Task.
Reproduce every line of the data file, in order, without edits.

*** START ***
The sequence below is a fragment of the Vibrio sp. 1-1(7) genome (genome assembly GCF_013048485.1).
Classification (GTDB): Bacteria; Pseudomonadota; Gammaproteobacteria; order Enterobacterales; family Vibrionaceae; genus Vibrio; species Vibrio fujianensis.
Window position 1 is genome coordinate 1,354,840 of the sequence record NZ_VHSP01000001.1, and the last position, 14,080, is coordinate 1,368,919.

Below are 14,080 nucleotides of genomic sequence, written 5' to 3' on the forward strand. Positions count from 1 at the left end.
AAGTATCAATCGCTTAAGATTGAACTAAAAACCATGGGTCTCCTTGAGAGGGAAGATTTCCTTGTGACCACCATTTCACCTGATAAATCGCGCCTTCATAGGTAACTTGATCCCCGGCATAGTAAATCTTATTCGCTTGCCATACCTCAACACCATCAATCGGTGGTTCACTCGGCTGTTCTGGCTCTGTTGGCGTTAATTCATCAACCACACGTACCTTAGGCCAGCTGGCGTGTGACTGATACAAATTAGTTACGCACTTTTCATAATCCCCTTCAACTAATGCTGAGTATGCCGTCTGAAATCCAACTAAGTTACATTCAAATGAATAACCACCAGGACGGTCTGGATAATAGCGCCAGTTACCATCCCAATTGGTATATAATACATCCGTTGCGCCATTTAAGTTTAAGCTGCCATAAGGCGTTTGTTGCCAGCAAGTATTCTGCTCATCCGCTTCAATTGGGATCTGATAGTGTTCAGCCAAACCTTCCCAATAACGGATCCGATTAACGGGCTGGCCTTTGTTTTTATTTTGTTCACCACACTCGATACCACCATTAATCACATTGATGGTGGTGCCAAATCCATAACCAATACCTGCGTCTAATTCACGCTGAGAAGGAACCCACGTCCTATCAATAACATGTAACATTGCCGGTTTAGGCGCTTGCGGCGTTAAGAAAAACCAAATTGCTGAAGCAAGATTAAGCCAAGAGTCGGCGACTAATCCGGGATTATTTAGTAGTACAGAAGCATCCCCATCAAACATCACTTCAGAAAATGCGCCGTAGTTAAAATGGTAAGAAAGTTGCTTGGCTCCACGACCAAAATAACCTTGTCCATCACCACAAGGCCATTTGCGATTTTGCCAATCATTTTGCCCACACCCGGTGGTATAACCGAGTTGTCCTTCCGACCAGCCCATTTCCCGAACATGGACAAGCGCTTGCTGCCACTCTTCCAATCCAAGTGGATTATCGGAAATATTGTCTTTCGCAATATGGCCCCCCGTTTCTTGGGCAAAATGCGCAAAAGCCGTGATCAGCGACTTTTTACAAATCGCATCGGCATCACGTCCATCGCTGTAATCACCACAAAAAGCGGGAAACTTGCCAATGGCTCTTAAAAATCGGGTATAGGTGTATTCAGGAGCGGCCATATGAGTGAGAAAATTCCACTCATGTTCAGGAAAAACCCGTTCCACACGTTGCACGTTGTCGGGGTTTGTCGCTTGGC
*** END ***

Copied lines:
The sequence below is a fragment of the Vibrio sp. 1-1(7) genome (genome assembly GCF_013048485.1).
Classification (GTDB): Bacteria; Pseudomonadota; Gammaproteobacteria; order Enterobacterales; family Vibrionaceae; genus Vibrio; species Vibrio fujianensis.
Window position 1 is genome coordinate 1,354,840 of the sequence record NZ_VHSP01000001.1, and the last position, 14,080, is coordinate 1,368,919.

Below are 14,080 nucleotides of genomic sequence, written 5' to 3' on the forward strand. Positions count from 1 at the left end.
AAGTATCAATCGCTTAAGATTGAACTAAAAACCATGGGTCTCCTTGAGAGGGAAGATTTCCTTGTGACCACCATTTCACCTGATAAATCGCGCCTTCATAGGTAACTTGATCCCCGGCATAGTAAATCTTATTCGCTTGCCATACCTCAACACCATCAATCGGTGGTTCACTCGGCTGTTCTGGCTCTGTTGGCGTTAATTCATCAACCACACGTACCTTAGGCCAGCTGGCGTGTGACTGATACAAATTAGTTACGCACTTTTCATAATCCCCTTCAACTAATGCTGAGTATGCCGTCTGAAATCCAACTAAGTTACATTCAAATGAATAACCACCAGGACGGTCTGGATAATAGCGCCAGTTACCATCCCAATTGGTATATAATACATCCGTTGCGCCATTTAAGTTTAAGCTGCCATAAGGCGTTTGTTGCCAGCAAGTATTCTGCTCATCCGCTTCAATTGGGATCTGATAGTGTTCAGCCAAACCTTCCCAATAACGGATCCGATTAACGGGCTGGCCTTTGTTTTTATTTTGTTCACCACACTCGATACCACCATTAATCACATTGATGGTGGTGCCAAATCCATAACCAATACCTGCGTCTAATTCACGCTGAGAAGGAACCCACGTCCTATCAATAACATGTAACATTGCCGGTTTAGGCGCTTGCGGCGTTAAGAAAAACCAAATTGCTGAAGCAAGATTAAGCCAAGAGTCGGCGACTAATCCGGGATTATTTAGTAGTACAGAAGCATCCCCATCAAACATCACTTCAGAAAATGCGCCGTAGTTAAAATGGTAAGAAAGTTGCTTGGCTCCACGACCAAAATAACCTTGTCCATCACCACAAGGCCATTTGCGATTTTGCCAATCATTTTGCCCACACCCGGTGGTATAACCGAGTTGTCCTTCCGACCAGCCCATTTCCCGAACATGGACAAGCGCTTGCTGCCACTCTTCCAATCCAAGTGGATTATCGGAAATATTGTCTTTCGCAATATGGCCCCCCGTTTCTTGGGCAAAATGCGCAAAAGCCGTGATCAGCGACTTTTTACAAATCGCATCGGCATCACGTCCATCGCTGTAATCACCACAAAAAGCGGGAAACTTGCCAATGGCTCTTAAAAATCGGGTATAGGTGTATTCAGGAGCGGCCATATGAGTGAGAAAATTCCACTCATGTTCAGGAAAAACCCGTTCCACACGTTGCACGTTGTCGGGGTTTGTCGCTTGGC